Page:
February 2008

Good ingredients in chemical engineering

By Ellen Fussell Policastro

Flexibility, problem-solving, and juggling are three important skills to master if you are a chemical engineer. As an instrumentation consultant in the refining organization at ConocoPhillips in Houston, John Campbell wears about three or four different hats. In fact, some would consider him the refining safety instrumented systems expert.

Campbell also works on process reliability modeling, which means building a model of the mechanical equipment part of the process designed to determine what the likely uptime will be. "That's unusual because that's typically something done by a mechanical engineer," he said. "But I find being a chemical engineer I have a better understanding of the process, how it flows, and what you can and can't do."

Campbell got into chemical engineering first because he enjoyed chemistry in high school, but he also wanted something more marketable than a straight chemistry degree. Chemical engineering was more marketable because "engineering rather than pure science leads you to more options-where you can work and what you can do, unless you want to do research," he said. "If you get a straight chemistry degree, you're stuck inside a refinery lab doing analysis rather than working in a refinery proper."

The most obvious skill set that makes an engineer marketable, as far as Campbell is concerned, is a broader exposure during school to various disciplines like mechanics, mechanical drafting, thermal dynamics, chemistry, physics, and electrical engineering basics. "Of course that was a few years ago, and the organization of the degree program has changed somewhat, but the basic course content is the same."

But in an October 2006 InTech article, "Should the teaching of process control be changed?" Joseph Alford of Eli Lilly said students trained in chemical engineering are typically not well prepared to support process control in industrial chemical plants, especially regarding batch processes. "It seems most process control courses rely heavily on steady-state continuous kinds of processes (e.g., petrochemicals) that dominated the chemical industry 30 to 60 years ago, but are not a good fit for the extensive use of non-steady state, multi-step batch processes, and also discrete manufacturing processes, in common use today," he said.

Outside-box thinking

Yet Campbell believes if you try new things and do not limit yourself, you can transcend anomalies associated with some common perceptions. "If you're not open to new things that may be outside the ordinary, then you'll always be doing the same thing you're currently doing," he said. In fact, being flexible led Campbell to his career in mechanical reliability modeling. "I was part of a project team working on a demonstration unit, working on instrumentation and controls," he said. "They wanted to do a mechanical reliability model, and the one person they had wasn't available to build it. I volunteered, and it's turned into a part-time career."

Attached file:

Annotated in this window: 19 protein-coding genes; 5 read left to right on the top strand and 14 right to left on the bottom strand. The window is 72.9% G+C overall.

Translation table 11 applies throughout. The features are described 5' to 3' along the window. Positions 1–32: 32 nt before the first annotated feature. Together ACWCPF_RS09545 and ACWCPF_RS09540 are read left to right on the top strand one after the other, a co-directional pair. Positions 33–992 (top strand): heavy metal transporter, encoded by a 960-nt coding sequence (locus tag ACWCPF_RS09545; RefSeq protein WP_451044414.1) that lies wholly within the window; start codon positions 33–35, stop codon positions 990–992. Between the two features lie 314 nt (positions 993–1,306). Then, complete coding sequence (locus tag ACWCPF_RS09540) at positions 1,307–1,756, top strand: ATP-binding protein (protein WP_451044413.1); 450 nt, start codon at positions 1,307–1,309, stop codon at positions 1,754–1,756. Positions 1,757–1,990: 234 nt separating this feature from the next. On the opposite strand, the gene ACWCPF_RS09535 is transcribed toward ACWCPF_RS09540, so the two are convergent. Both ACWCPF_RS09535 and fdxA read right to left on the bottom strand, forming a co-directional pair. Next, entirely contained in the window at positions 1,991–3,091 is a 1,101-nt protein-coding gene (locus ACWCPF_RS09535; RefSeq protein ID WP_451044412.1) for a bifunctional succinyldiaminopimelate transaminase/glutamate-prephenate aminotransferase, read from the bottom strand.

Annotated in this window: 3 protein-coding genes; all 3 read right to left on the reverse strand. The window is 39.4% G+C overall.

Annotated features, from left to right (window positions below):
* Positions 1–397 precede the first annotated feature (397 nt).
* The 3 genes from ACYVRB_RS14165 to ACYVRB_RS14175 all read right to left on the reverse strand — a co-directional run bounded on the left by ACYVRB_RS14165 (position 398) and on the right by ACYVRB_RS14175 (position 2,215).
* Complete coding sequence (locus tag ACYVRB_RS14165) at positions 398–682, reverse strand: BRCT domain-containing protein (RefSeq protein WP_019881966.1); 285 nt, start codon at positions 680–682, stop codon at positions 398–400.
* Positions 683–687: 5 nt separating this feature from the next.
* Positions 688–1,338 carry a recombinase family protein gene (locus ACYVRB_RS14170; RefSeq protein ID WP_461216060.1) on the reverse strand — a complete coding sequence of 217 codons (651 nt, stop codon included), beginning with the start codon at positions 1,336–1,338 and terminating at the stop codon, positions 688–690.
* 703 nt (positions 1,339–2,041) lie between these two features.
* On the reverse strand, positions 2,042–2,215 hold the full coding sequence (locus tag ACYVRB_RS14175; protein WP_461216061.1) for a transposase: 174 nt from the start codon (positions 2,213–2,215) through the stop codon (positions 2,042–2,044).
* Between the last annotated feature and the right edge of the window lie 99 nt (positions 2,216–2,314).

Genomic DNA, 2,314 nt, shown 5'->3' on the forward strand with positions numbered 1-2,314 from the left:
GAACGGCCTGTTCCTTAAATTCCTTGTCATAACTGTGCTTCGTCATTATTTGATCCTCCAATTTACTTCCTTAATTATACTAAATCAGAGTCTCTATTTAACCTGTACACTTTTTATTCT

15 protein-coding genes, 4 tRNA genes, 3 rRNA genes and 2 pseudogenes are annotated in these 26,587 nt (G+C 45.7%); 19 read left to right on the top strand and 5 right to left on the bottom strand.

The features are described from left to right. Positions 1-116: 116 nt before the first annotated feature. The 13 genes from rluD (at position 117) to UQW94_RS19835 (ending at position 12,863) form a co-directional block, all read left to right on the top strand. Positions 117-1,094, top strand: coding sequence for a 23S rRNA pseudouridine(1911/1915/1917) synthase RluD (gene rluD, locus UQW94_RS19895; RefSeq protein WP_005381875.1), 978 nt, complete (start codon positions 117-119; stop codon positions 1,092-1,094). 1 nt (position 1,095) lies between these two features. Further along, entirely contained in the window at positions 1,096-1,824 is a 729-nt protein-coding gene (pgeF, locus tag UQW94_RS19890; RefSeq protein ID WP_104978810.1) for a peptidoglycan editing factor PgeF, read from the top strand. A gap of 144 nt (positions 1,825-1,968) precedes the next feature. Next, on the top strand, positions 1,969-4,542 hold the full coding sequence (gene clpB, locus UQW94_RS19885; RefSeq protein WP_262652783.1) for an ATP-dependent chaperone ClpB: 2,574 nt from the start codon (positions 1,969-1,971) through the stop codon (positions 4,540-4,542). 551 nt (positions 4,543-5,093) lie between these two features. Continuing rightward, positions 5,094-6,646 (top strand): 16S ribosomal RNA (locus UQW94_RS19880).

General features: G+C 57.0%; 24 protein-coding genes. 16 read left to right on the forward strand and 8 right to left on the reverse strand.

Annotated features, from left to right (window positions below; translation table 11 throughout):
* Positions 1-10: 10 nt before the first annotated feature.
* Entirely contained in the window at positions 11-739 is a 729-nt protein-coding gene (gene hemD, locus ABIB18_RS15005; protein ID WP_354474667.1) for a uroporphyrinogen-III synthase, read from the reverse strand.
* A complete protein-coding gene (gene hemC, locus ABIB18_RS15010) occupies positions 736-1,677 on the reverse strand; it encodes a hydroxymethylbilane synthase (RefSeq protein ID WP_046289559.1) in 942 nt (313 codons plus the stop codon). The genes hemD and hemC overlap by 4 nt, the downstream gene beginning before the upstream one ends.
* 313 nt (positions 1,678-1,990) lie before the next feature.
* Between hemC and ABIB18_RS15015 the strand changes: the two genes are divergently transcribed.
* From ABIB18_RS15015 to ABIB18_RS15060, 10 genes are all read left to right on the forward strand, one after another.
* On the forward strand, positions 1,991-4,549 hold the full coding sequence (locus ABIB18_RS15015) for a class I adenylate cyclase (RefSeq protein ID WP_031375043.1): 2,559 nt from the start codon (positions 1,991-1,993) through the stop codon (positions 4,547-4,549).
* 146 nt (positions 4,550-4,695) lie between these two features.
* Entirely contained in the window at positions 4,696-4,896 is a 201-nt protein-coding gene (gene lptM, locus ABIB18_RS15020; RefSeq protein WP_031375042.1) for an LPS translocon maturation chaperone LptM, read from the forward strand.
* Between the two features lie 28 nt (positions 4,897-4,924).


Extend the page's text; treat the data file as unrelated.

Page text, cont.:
Another asset Campbell brings to the table as a chemical engineer is the ability to juggle and balance multiple projects. "It takes major-league negotiation skills. I got that from experience. When I went through school there was not that much emphasis on working in teams as there is today," he said. 

His biggest reward as a chemical engineer is being recognized for his problem-solving abilities. "We have a large, old gas processing facility in England where decision-makers needed help to determine the path forward in upgrades, maintenance, or shutting down parts," he said. That included doing a mechanical reliability model. "When that question came up, my name popped to the top, rather than that of an outside consultant."


Ellen Fussell Policastro is the associate editor of InTech.  Her e-mail is efussellpolicastro@isa.org.


Salaries climbing in chemicals

The demand in the past few years for chemical engineers at major chemical and pharmaceutical companies is expected to continue, said the American Chemical Society (www.acs.org). Opportunities will expand, especially in the biotechnology industry. Research jobs will also bloom as industry begins implementing new energy sources to substitute diminishing supplies of petroleum and natural gas.

Chemical engineers can still find lucrative careers in nuclear energy, materials science, food production, the development of new sources of energy, and medicine, ACS said. The curriculum of study for chemical engineering mimics the chemistry curriculum, but includes courses in thermodynamics, fluid dynamics, process design, and control and electronics, the ACS site said. In 2007, chemical engineers earned an average salary of $103,730, according to a salary survey commissioned by the American Institute of Chemical Engineers (AIChE) at www.aiche.org and released in August. 

Chemical engineers in corporate and general management earn the highest median salary ($150,000), followed by those in plant management and project management ($114,000 and $110,000). Others in the $100,000-and-above ranges include engineering/ procurement/construction, technical service, process safety, health and loss prevention, and sales and marketing.